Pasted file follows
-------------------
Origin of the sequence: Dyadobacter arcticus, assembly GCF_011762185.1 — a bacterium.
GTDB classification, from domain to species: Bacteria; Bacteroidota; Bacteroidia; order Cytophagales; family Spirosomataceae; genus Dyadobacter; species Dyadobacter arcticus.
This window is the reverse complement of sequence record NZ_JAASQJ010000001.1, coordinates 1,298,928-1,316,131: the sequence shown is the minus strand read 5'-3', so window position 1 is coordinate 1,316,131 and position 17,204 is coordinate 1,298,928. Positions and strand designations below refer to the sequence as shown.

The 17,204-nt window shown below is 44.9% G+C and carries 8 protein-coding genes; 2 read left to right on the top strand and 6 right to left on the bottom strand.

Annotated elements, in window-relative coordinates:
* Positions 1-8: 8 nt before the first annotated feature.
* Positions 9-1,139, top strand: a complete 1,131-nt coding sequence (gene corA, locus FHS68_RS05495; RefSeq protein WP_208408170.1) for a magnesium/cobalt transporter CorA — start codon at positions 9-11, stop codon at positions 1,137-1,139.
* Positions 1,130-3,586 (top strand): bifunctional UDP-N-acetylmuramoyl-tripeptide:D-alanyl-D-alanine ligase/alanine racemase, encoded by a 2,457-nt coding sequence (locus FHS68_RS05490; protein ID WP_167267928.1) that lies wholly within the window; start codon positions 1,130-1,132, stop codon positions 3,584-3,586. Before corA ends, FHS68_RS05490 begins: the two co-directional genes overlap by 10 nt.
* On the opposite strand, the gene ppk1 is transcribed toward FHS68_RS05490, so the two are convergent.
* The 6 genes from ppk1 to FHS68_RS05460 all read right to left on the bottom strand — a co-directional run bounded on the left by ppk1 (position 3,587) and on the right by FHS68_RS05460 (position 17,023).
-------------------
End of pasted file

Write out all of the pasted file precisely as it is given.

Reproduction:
Origin of the sequence: Dyadobacter arcticus, assembly GCF_011762185.1 — a bacterium.
GTDB classification, from domain to species: Bacteria; Bacteroidota; Bacteroidia; order Cytophagales; family Spirosomataceae; genus Dyadobacter; species Dyadobacter arcticus.
This window is the reverse complement of sequence record NZ_JAASQJ010000001.1, coordinates 1,298,928-1,316,131: the sequence shown is the minus strand read 5'-3', so window position 1 is coordinate 1,316,131 and position 17,204 is coordinate 1,298,928. Positions and strand designations below refer to the sequence as shown.

The 17,204-nt window shown below is 44.9% G+C and carries 8 protein-coding genes; 2 read left to right on the top strand and 6 right to left on the bottom strand.

Annotated elements, in window-relative coordinates:
* Positions 1-8: 8 nt before the first annotated feature.
* Positions 9-1,139, top strand: a complete 1,131-nt coding sequence (gene corA, locus FHS68_RS05495; RefSeq protein WP_208408170.1) for a magnesium/cobalt transporter CorA — start codon at positions 9-11, stop codon at positions 1,137-1,139.
* Positions 1,130-3,586 (top strand): bifunctional UDP-N-acetylmuramoyl-tripeptide:D-alanyl-D-alanine ligase/alanine racemase, encoded by a 2,457-nt coding sequence (locus FHS68_RS05490; protein ID WP_167267928.1) that lies wholly within the window; start codon positions 1,130-1,132, stop codon positions 3,584-3,586. Before corA ends, FHS68_RS05490 begins: the two co-directional genes overlap by 10 nt.
* On the opposite strand, the gene ppk1 is transcribed toward FHS68_RS05490, so the two are convergent.
* The 6 genes from ppk1 to FHS68_RS05460 all read right to left on the bottom strand — a co-directional run bounded on the left by ppk1 (position 3,587) and on the right by FHS68_RS05460 (position 17,023).